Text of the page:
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Nothing is Random: Ethics of the Fathers, 4:3

Nothing is Random: Ethics of the Fathers, 4:3

Thor Heyerdahl, Rosa Parks and Ben Azzai's great lesson.


[Ben Azzai] used to say: Do not scorn any person and do not disdain any thing; for there is no person who does not have his hour, and there is no thing that does not have its place.

Ethics of the Fathers, 4:3

One doesn't often find civil rights heroine Rosa Parks and Norwegian anthropologist Thor Heyerdahl mentioned in the same breath. However, had Ben Azzai known of them, he might have made referenced both as examples of the principle he teaches in our mishna.

In 1947, Thor Heyerdahl set off from the western coast of South America in a primitive balsa raft and sailed 4,300 miles across the Pacific Ocean to Polynesia, thereby demonstrating how primitive travelers might have made such a journey long ago. 22 years later, Heyerdahl attempted to cross the Atlantic in a papyrus reed boat modeled after ancient Egyptian drawings. He successfully sailed from Morocco to Barbados on his second try. But it is his failed first attempt that has relevance to our mishna.

Heyerdahl's papyrus boat was banana-shaped, long and narrow with a tail the curled up and pointed back toward the prow. A taut line connected the tip of the tail with the central part of the boat.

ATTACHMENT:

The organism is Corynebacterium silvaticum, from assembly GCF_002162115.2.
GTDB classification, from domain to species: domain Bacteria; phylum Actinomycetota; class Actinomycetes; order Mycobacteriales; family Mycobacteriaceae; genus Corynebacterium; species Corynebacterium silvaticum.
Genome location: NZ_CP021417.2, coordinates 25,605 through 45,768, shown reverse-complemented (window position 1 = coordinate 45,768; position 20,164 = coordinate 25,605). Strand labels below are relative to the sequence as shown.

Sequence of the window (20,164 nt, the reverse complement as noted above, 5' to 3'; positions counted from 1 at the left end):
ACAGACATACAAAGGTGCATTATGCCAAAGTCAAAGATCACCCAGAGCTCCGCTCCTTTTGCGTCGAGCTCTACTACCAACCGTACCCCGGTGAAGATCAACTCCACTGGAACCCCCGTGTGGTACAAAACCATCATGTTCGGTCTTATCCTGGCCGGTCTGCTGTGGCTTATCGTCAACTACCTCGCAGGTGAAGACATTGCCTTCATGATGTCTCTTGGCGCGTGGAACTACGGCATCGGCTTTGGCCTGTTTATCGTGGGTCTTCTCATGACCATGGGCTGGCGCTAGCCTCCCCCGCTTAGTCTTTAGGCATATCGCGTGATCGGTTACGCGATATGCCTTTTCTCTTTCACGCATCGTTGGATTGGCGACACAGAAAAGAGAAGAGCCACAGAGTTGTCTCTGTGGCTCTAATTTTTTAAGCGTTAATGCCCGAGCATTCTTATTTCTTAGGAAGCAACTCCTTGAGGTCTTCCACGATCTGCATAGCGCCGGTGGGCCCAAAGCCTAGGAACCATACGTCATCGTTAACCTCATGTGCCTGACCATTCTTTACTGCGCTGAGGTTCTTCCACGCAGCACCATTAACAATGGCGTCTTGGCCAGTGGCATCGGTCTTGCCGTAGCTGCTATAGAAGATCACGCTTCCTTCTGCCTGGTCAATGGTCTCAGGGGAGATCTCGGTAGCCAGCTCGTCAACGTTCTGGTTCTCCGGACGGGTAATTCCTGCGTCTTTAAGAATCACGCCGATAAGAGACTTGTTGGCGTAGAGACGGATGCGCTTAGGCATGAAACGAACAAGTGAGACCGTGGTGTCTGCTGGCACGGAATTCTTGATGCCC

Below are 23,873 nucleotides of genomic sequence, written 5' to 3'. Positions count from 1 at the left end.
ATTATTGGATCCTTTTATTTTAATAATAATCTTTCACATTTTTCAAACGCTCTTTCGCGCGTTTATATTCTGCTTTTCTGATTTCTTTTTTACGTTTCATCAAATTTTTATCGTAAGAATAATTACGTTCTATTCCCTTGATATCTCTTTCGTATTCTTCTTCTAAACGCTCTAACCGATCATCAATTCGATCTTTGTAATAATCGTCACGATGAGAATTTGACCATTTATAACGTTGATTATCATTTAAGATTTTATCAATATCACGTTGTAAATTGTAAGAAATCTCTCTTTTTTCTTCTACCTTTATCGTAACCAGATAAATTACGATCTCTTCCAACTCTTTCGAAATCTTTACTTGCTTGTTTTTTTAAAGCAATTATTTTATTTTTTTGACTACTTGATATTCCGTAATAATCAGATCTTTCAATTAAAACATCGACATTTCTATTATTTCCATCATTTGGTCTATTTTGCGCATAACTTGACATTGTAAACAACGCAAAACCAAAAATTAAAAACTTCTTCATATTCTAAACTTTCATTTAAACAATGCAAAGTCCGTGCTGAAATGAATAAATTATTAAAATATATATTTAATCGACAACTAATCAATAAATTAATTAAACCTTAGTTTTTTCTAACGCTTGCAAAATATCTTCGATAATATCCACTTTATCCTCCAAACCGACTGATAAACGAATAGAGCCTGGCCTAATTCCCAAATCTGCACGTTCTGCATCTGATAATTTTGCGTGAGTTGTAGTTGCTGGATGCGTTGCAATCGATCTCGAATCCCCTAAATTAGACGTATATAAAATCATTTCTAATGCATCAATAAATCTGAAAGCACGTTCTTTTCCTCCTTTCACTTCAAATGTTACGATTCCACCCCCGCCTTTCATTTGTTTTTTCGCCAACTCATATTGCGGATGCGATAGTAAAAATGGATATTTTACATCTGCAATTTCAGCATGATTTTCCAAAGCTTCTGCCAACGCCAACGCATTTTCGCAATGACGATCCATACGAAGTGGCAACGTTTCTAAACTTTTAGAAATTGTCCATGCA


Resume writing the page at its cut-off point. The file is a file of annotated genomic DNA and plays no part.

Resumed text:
The natives who helped construct the boat convinced Heyerdahl to remove the line, which had been attached according to the ancient sketches but which appeared to serve no purpose. Heyerdahl set sail in his papyrus craft, which began taking on water mid-journey and ultimately sank.

One strand of cord, apparently without purpose, made all the difference between a seaworthy vessel and a sunken ship.

Although the little boat kept its shape before it set sail, once in the water the papyrus reeds began to soften and the heavy tail section began to sag. The line that ran from the back of the boat to its center, although seemingly without purpose, was in fact essential to the seaworthiness of the craft. By keeping tension on the back of the boat, the line prevented the sagging that doomed Heyerdahl's first attempt. He replaced the line for his second try and successfully crossed the Atlantic.

One strand of cord, apparently without purpose, made all the difference between a seaworthy vessel and a sunken ship, between success and failure, and perhaps, for some ancient traveler, between life and death.


Although anthropologists still debate whether Thor Heyerdahl's voyages produced any significant contribution to his field, no one debates the cultural contribution of Rosa Parks. On December 1, 1955, the 42-year-old department store worker found no empty seats in the "colored section" at the back of a city bus and took a seat farther forward. When the bus driver ordered her to give up her seat, Ms. Parks refused.